Yemen’s Houthis have said they won’t be responsible if an aging oil vessel anchored near the war-torn country’s coast starts leaking crude into the Red Sea.
“We unhand our responsibility of any leakage from Safer tanker and we call for negotiation over this issue in a serious manner,” said Mohammed Ali Al-Houthi, a member of the Houthi ruling political council, in a statement.
The decaying tanker has been moored off the Houthi-controlled province of Hodiedah since 1988 and is still carrying oil that was on board when civil war broke out in 2015.
Yemen’s United Nations-recognized government has repeatedly said the rebels would be to blame for any leakages because it’s in a Houthi-controlled area. It has also said the Houthis refused to let a UN team visit and assess the condition of the Safer floating storage tanker, which contains over 1 million barrels of crude.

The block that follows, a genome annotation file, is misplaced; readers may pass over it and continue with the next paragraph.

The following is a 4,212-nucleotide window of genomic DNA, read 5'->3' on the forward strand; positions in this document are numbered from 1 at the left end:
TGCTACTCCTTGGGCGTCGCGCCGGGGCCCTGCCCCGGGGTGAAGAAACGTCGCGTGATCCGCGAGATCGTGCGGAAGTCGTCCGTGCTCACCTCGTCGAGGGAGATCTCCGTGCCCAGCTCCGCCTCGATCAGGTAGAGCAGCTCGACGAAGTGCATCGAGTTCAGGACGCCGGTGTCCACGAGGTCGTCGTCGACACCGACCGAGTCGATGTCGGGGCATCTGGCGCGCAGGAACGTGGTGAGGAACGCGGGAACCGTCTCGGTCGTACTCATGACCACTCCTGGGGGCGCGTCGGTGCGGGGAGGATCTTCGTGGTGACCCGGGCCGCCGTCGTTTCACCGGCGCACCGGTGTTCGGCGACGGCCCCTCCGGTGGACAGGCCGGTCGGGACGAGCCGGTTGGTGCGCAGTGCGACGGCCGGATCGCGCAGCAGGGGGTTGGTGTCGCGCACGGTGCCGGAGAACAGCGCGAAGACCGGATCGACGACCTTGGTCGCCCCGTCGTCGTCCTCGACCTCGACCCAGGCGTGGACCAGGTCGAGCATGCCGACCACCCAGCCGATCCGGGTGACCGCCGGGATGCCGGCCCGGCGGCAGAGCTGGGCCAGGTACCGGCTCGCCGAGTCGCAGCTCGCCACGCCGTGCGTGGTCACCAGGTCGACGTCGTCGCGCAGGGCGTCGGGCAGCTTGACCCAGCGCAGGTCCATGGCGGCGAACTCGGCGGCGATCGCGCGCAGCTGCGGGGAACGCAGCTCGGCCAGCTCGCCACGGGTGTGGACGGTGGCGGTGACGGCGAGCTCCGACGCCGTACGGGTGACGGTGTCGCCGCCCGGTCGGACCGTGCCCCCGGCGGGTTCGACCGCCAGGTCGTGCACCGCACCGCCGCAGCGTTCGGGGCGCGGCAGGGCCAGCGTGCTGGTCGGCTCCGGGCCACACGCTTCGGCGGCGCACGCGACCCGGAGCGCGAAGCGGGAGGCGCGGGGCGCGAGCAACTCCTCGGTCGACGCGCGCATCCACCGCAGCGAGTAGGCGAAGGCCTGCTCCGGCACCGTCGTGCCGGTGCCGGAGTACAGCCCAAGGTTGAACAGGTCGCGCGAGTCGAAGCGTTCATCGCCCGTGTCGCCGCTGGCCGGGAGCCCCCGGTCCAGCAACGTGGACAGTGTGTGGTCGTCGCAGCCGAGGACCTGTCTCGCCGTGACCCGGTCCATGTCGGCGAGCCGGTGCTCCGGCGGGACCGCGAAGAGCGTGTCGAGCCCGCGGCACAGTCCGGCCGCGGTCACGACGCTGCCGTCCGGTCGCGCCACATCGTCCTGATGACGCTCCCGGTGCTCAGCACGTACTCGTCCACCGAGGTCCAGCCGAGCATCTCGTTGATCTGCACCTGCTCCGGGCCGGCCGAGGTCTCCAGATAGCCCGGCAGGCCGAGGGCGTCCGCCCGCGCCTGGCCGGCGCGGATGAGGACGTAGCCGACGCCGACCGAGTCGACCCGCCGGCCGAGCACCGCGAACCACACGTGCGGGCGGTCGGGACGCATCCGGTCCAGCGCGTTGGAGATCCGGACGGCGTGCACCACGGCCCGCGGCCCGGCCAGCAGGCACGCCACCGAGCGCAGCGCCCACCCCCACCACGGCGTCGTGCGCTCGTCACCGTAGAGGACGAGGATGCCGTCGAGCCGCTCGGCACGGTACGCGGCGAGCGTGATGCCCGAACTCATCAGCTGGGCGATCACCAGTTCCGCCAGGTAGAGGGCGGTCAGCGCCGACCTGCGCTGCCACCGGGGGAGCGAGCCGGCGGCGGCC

But Al-Houthi said the U.S. and Saudi-led coalition, which is fighting the Houthis, would be at fault if the ship started leaking because they’ve prevented the Houthis from selling the tanker’s oil.
Before Yemen’s civil war halted its oil exports, the Safer tanker received crude from Marib, the country’s main producing area, before loading it onto vessels.
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